I doubt there was anything wrong with your original ignitor and pulser. I have worked on these carts for 25 years and the failure rate on pulsers are almost none.
If your pulser Ohms between 19 and 21 then put it back on and set the gap to around .020.
The place you ordered the OEM ignitor is not the first place to scam someone. They show a picture of OEM and you get something else.
There is no test for the ignitor other than installing yours on a running cart. I have tested a few for people here.
Check the pins where pulser connects to make sure they haven't spread apart. Wiggle all the wires when testing for spark.
If your coil has a plus and minus stamped on it then its OEM. Aftermarket ones work but they are not as good as the OEM ones which can't be purchased now.
As I have posted several times people start throwing cheap made parts on an ignition problem and actually cause a problem.
 

John Wm Zick

Cartaholic - V.I.P.
I am a newby with a "garden kart" with a Robin engine, and a dumper. I build drag engines and cars; but this kart has me at my knees. I presume that the 2 cylinders fire at the same time. I've followed the wires to the shroud. I presume like the new cars with the "signal" coming from the crank that this is similar. Am I correct? I can't find any elec. specs on what takes place under the shroud. I found wiring diagrams that seem very "sophomoric" as there is no useful information that I can use to follow thru with a diagnosis. John Zick; Von ZICK RACING ENTERPRIZES, Winter Haven, Florida. And yes, it's hotter then the hubs of hell in the shop !!!!!
 

Tomd

Cartaholic
I am a newby with a "garden kart" with a Robin engine, and a dumper. I build drag engines and cars; but this kart has me at my knees. I presume that the 2 cylinders fire at the same time. I've followed the wires to the shroud. I presume like the new cars with the "signal" coming from the crank that this is similar. Am I correct? I can't find any elec. specs on what takes place under the shroud. I found wiring diagrams that seem very "sophomoric" as there is no useful information that I can use to follow thru with a diagnosis. John Zick; Von ZICK RACING ENTERPRIZES, Winter Haven, Florida. And yes, it's hotter then the hubs of hell in the shop !!!!!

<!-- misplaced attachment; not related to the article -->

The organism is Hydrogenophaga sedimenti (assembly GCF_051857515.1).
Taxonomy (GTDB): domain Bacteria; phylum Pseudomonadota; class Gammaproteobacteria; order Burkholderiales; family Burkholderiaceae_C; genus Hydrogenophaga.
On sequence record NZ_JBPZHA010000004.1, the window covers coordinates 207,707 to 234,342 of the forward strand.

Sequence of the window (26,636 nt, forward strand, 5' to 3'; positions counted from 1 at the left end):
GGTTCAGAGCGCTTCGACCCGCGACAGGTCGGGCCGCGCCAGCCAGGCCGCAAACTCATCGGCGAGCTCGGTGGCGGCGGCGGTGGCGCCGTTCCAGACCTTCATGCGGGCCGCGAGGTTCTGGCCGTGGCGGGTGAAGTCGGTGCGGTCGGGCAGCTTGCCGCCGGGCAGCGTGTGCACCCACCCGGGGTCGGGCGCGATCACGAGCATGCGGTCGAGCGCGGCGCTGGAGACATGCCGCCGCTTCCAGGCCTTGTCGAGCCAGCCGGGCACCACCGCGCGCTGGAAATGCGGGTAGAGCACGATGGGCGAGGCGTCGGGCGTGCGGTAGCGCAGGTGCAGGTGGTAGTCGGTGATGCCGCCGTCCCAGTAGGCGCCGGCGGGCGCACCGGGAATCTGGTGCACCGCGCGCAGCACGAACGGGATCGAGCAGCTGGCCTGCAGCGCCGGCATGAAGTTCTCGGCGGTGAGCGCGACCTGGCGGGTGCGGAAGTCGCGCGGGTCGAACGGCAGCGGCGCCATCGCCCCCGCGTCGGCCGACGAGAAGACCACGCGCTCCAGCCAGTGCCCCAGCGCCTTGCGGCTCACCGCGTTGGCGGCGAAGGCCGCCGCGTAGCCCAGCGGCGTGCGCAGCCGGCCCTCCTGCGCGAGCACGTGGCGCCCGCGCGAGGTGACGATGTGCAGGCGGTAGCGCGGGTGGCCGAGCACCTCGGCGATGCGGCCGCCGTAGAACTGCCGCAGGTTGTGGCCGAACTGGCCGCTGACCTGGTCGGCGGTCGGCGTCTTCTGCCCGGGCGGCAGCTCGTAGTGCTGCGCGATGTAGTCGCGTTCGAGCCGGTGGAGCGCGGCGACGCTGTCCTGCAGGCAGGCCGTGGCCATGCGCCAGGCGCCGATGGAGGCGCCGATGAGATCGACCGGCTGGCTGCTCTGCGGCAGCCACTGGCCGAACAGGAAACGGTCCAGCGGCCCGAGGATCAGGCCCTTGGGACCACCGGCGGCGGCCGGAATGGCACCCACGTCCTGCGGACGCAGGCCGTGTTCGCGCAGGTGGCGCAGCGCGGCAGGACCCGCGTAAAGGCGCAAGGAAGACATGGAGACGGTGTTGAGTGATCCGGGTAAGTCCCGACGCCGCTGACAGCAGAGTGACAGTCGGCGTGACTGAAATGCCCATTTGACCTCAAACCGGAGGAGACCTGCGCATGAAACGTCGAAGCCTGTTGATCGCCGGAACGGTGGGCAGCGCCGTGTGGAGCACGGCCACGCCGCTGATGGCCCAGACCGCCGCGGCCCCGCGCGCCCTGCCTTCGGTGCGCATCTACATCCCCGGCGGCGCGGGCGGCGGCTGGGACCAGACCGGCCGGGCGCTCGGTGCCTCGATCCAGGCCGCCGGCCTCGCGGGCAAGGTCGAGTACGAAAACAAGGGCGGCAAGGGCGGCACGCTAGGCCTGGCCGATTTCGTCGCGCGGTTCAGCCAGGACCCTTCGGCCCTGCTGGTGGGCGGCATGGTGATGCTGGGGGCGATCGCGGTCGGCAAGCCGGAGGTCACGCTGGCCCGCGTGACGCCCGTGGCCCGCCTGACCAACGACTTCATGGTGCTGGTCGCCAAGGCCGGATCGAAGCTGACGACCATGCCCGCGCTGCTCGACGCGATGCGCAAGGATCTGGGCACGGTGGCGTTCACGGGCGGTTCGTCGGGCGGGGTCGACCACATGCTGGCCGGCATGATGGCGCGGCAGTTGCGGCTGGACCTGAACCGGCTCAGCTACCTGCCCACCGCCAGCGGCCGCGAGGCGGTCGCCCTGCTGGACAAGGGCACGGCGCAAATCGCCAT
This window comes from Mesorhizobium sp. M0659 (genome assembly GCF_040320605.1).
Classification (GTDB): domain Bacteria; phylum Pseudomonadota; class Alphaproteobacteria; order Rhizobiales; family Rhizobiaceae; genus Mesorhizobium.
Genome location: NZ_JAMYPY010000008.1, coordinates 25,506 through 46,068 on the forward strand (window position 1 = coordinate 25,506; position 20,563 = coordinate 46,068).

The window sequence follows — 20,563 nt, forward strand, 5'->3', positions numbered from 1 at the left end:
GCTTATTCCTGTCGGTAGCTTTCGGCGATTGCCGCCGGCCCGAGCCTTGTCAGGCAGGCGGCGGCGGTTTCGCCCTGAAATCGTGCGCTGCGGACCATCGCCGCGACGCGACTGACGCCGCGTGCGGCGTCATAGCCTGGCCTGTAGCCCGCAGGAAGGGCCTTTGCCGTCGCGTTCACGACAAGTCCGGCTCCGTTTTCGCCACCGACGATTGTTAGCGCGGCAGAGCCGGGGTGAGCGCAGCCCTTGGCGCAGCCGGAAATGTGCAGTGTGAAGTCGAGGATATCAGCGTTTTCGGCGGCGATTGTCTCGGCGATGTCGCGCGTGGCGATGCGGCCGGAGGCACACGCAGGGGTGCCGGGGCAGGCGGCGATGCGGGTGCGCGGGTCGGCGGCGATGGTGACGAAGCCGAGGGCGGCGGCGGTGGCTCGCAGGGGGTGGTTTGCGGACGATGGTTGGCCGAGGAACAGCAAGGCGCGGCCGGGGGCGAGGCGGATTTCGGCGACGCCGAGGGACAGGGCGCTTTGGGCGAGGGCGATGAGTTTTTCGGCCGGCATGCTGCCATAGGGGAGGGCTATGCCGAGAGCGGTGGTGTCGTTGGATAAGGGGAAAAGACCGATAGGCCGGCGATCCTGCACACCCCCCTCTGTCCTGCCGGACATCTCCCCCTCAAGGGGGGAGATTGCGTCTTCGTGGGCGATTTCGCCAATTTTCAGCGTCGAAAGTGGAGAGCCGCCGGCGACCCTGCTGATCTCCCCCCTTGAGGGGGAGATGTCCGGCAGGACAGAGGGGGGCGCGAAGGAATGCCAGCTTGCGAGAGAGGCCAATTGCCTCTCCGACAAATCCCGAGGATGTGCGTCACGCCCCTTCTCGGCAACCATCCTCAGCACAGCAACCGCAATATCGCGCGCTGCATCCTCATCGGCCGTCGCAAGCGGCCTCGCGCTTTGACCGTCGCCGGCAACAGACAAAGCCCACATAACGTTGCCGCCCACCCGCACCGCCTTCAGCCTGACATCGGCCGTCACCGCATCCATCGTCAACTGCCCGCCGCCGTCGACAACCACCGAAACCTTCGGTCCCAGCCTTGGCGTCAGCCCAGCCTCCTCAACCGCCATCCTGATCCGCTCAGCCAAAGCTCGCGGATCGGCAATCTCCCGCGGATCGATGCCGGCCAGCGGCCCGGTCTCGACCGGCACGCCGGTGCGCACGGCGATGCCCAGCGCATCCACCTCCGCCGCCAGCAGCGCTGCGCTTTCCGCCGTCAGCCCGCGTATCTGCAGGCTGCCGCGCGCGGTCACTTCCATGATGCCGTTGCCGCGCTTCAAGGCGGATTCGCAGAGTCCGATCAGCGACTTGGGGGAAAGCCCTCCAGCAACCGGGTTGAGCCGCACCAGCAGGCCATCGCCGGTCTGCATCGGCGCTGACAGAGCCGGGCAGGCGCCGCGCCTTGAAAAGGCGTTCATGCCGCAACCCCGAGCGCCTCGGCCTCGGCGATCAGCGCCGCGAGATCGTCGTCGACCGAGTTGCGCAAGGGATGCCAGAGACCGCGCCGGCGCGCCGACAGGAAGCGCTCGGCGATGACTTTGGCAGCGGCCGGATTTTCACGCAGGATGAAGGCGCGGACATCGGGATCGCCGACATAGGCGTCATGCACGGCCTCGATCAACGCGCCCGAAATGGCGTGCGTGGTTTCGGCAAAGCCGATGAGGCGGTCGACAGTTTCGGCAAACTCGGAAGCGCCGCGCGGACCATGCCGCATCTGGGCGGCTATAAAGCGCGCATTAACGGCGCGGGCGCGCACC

Hey John, both plugs fire at the same time but one is just what is called waste spark as only one piston is on the compression stroke. Its actually a great set up. They use a balance shaft to keep it in balance with both of those pistons coming up at the same time. There should be an AC signal coming from the pulser under the shroud. Less than 1/2 a volt. Ohm it. 19 to 21 ohms and its good. Yours not firing ?
 

John Wm Zick

Cartaholic - V.I.P.
Thanks for your reply Hot Rod! Are you saying that each time the cylinders hit TDC that only one is firing? IE, fuel is going into one cyl. every other TDC time. Do I have to take the shroud off or will the Ohm reading go all the way around. So it only takes 1/2 volt to fire the coil? Thanks again, John Zick
 

John Wm Zick

Cartaholic - V.I.P.
TOM; is there anywhere that I can purchase a manual. Trying to find one on a search-engine is pure bogus..............
 

cartmaster

Cartaholic - V.I.P.
Engine rebuild and service manual

Both plugs fire each rotation of the engine. The cylinders although running parallel will only be on the power stroke every two revolutions so the valves allow fuel and exhaust etc at the correct time for each cylinder. Known as a wasted spark system. As Tom explained, the non firing wasted spark cylinder in each rotation has no fuel or compression so cannot ignite anything.

The pulser impedance can be read from the plug / pigtail. no need to remove the shroud. The same with checking for between .1 and .5 Volts during rotation of the crank. Make sure your meter is set to the lowest AC volt scale and look for the voltage. On an older analogue needle style meter you will just see a slight fluctuation on the needle. The pulser is just a small coil activated by an indent on the flywheel when it passes in time with the power stroke.
 

cartmaster

Cartaholic - V.I.P.